“After three cancer diagnoses, I’ve learned no one knows your own body better than you do.”

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I had just turned 30 and returned after a few years living in London and backpacking around the world when I was diagnosed with ovarian cancer for the first time.

My ovarian cancer story began with what I would later learn were some of the key signs and symptoms of ovarian cancer.  I was feeling very bloated, my stomach was distended and I could not go to the toilet. Like many women, I was initially misdiagnosed.

My GP was treating me for constipation and only after six weeks with no reprieve he told me I needed to visit my local hospital to see if they could help. I was admitted on arrival. The next morning, I was taken for a scan where doctors found a 20cm x 30cm tumour on my left ovary. Initially, doctors told me they were 95 per cent sure it was benign, but after biopsy I got the call … it was malignant. I commenced treatment.

"In all three cases, I was misdiagnosed. I knew something wasn’t right so I pushed for further investigation." Image: Supplied.

Just under two years later, I started feeling tired and bloated again and 'not quite right'. I had been having my tumour marker tests and check-ups at the hospital regularly and, so far, had been told that I was ‘all clear’. I wasn’t sure about this. My body was telling me otherwise.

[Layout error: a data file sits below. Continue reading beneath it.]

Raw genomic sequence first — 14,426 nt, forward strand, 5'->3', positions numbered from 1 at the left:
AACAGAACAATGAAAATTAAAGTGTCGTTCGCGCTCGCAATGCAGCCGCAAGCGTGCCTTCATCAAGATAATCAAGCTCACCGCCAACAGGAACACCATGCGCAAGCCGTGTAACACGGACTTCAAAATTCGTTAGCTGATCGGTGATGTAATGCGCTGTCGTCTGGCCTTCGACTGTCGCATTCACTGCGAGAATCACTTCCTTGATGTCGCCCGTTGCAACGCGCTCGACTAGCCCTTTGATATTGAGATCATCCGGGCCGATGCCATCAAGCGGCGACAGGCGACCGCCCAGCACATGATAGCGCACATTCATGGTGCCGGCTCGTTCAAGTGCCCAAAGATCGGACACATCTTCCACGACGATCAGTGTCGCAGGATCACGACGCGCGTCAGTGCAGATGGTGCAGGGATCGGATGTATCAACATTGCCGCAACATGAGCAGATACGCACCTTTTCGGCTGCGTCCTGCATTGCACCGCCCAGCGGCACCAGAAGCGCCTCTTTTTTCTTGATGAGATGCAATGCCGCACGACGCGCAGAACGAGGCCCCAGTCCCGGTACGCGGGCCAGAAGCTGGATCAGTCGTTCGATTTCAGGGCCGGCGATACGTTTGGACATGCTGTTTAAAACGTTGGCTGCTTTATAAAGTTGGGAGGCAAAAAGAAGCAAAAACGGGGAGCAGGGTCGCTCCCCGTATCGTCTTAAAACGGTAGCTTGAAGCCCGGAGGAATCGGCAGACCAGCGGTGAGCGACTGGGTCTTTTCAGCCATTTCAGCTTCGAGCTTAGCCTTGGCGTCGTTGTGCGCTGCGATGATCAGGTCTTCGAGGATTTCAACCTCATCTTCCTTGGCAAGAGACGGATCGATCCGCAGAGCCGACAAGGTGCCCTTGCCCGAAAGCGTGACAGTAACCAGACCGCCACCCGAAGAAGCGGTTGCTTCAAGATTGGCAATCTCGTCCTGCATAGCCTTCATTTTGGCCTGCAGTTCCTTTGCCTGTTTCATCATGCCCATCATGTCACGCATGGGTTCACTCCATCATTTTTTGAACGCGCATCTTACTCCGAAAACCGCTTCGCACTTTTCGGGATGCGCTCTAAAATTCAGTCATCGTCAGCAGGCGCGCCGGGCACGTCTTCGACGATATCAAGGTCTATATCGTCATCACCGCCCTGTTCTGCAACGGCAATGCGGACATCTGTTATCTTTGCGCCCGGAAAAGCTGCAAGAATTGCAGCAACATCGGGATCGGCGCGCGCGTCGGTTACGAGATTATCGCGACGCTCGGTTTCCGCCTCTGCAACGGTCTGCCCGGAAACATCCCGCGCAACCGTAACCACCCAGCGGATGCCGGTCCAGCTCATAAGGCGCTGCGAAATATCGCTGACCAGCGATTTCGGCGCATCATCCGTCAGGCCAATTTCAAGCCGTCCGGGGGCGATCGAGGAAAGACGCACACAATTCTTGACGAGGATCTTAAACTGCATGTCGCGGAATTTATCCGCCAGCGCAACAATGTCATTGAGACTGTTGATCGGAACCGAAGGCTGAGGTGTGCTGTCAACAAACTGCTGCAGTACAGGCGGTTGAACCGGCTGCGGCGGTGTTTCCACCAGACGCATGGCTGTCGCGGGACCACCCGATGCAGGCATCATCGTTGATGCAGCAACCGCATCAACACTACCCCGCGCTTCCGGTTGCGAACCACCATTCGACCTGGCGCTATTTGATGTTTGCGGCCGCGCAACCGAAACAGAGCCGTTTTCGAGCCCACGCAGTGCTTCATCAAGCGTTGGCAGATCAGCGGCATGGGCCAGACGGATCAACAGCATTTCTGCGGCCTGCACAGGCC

I had just moved into the city; I went to a new GP and expressed my concern that there may be something going on. He told me I was being paranoid and that the stress of my job was the cause of my symptoms.  I felt patronised.  I knew that he wasn’t right.  I knew that I had to listen to my body.

A couple of weeks later, I went for my usual check-up with my oncologist and discussed my concerns. He decided to send me for a scan – even though my tumour markers had once again come back clear – and put my mind at ease. I booked the scan for the next day, but before I could leave home, I experienced excruciating pain, I couldn’t walk and was forced to call an ambulance.